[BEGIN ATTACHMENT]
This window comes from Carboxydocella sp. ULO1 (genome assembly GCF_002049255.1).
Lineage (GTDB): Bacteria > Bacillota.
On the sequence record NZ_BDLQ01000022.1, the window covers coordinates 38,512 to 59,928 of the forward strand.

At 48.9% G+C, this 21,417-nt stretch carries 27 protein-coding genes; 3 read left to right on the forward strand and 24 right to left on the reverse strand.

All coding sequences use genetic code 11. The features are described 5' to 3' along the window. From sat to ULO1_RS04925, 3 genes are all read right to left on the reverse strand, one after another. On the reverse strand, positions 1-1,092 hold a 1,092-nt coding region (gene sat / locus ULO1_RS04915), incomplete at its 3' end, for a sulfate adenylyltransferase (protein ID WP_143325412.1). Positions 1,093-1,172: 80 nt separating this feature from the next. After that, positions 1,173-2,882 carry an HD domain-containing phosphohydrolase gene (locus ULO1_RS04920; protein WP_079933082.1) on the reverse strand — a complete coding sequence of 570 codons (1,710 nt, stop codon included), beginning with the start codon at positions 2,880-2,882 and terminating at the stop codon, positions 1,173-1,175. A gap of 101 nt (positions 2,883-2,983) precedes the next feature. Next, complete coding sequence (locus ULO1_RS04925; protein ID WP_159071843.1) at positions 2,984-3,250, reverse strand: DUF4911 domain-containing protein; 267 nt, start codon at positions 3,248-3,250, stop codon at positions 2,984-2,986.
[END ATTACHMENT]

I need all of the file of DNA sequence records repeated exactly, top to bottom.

This window comes from Carboxydocella sp. ULO1 (genome assembly GCF_002049255.1).
Lineage (GTDB): Bacteria > Bacillota.
On the sequence record NZ_BDLQ01000022.1, the window covers coordinates 38,512 to 59,928 of the forward strand.

At 48.9% G+C, this 21,417-nt stretch carries 27 protein-coding genes; 3 read left to right on the forward strand and 24 right to left on the reverse strand.

All coding sequences use genetic code 11. The features are described 5' to 3' along the window. From sat to ULO1_RS04925, 3 genes are all read right to left on the reverse strand, one after another. On the reverse strand, positions 1-1,092 hold a 1,092-nt coding region (gene sat / locus ULO1_RS04915), incomplete at its 3' end, for a sulfate adenylyltransferase (protein ID WP_143325412.1). Positions 1,093-1,172: 80 nt separating this feature from the next. After that, positions 1,173-2,882 carry an HD domain-containing phosphohydrolase gene (locus ULO1_RS04920; protein WP_079933082.1) on the reverse strand — a complete coding sequence of 570 codons (1,710 nt, stop codon included), beginning with the start codon at positions 2,880-2,882 and terminating at the stop codon, positions 1,173-1,175. A gap of 101 nt (positions 2,883-2,983) precedes the next feature. Next, complete coding sequence (locus ULO1_RS04925; protein ID WP_159071843.1) at positions 2,984-3,250, reverse strand: DUF4911 domain-containing protein; 267 nt, start codon at positions 3,248-3,250, stop codon at positions 2,984-2,986.